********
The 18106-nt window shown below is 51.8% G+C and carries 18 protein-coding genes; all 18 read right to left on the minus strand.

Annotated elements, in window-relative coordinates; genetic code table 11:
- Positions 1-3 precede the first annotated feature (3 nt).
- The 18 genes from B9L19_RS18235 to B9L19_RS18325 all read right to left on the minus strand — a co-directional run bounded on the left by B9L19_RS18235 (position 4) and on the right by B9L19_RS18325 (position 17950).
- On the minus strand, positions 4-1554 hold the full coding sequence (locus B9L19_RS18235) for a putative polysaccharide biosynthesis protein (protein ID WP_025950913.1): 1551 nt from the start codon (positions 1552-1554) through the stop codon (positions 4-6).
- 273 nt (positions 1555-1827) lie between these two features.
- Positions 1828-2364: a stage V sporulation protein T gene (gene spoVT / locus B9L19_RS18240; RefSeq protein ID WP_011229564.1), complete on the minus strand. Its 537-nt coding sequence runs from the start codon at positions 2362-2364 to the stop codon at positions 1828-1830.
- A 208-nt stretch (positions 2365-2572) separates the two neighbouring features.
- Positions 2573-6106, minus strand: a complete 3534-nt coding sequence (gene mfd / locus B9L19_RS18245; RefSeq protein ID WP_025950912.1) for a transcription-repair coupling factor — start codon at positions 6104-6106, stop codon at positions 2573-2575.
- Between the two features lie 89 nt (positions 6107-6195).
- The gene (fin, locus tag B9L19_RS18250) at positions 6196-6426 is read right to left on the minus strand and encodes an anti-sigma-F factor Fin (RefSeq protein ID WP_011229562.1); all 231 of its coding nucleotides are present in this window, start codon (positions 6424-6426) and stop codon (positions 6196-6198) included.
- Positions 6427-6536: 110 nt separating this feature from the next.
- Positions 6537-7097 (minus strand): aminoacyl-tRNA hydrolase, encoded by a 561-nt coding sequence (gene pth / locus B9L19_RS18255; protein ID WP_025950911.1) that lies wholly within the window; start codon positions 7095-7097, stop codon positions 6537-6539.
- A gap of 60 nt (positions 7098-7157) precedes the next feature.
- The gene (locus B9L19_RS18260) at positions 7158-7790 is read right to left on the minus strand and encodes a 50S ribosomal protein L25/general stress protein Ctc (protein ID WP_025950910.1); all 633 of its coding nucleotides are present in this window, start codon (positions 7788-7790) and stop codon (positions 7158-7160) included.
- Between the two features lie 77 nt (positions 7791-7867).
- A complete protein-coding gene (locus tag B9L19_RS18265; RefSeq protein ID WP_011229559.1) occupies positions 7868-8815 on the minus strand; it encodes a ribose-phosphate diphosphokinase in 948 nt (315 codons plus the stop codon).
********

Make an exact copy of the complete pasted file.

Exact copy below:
The 18106-nt window shown below is 51.8% G+C and carries 18 protein-coding genes; all 18 read right to left on the minus strand.

Annotated elements, in window-relative coordinates; genetic code table 11:
- Positions 1-3 precede the first annotated feature (3 nt).
- The 18 genes from B9L19_RS18235 to B9L19_RS18325 all read right to left on the minus strand — a co-directional run bounded on the left by B9L19_RS18235 (position 4) and on the right by B9L19_RS18325 (position 17950).
- On the minus strand, positions 4-1554 hold the full coding sequence (locus B9L19_RS18235) for a putative polysaccharide biosynthesis protein (protein ID WP_025950913.1): 1551 nt from the start codon (positions 1552-1554) through the stop codon (positions 4-6).
- 273 nt (positions 1555-1827) lie between these two features.
- Positions 1828-2364: a stage V sporulation protein T gene (gene spoVT / locus B9L19_RS18240; RefSeq protein ID WP_011229564.1), complete on the minus strand. Its 537-nt coding sequence runs from the start codon at positions 2362-2364 to the stop codon at positions 1828-1830.
- A 208-nt stretch (positions 2365-2572) separates the two neighbouring features.
- Positions 2573-6106, minus strand: a complete 3534-nt coding sequence (gene mfd / locus B9L19_RS18245; RefSeq protein ID WP_025950912.1) for a transcription-repair coupling factor — start codon at positions 6104-6106, stop codon at positions 2573-2575.
- Between the two features lie 89 nt (positions 6107-6195).
- The gene (fin, locus tag B9L19_RS18250) at positions 6196-6426 is read right to left on the minus strand and encodes an anti-sigma-F factor Fin (RefSeq protein ID WP_011229562.1); all 231 of its coding nucleotides are present in this window, start codon (positions 6424-6426) and stop codon (positions 6196-6198) included.
- Positions 6427-6536: 110 nt separating this feature from the next.
- Positions 6537-7097 (minus strand): aminoacyl-tRNA hydrolase, encoded by a 561-nt coding sequence (gene pth / locus B9L19_RS18255; protein ID WP_025950911.1) that lies wholly within the window; start codon positions 7095-7097, stop codon positions 6537-6539.
- A gap of 60 nt (positions 7098-7157) precedes the next feature.
- The gene (locus B9L19_RS18260) at positions 7158-7790 is read right to left on the minus strand and encodes a 50S ribosomal protein L25/general stress protein Ctc (protein ID WP_025950910.1); all 633 of its coding nucleotides are present in this window, start codon (positions 7788-7790) and stop codon (positions 7158-7160) included.
- Between the two features lie 77 nt (positions 7791-7867).
- A complete protein-coding gene (locus tag B9L19_RS18265; RefSeq protein ID WP_011229559.1) occupies positions 7868-8815 on the minus strand; it encodes a ribose-phosphate diphosphokinase in 948 nt (315 codons plus the stop codon).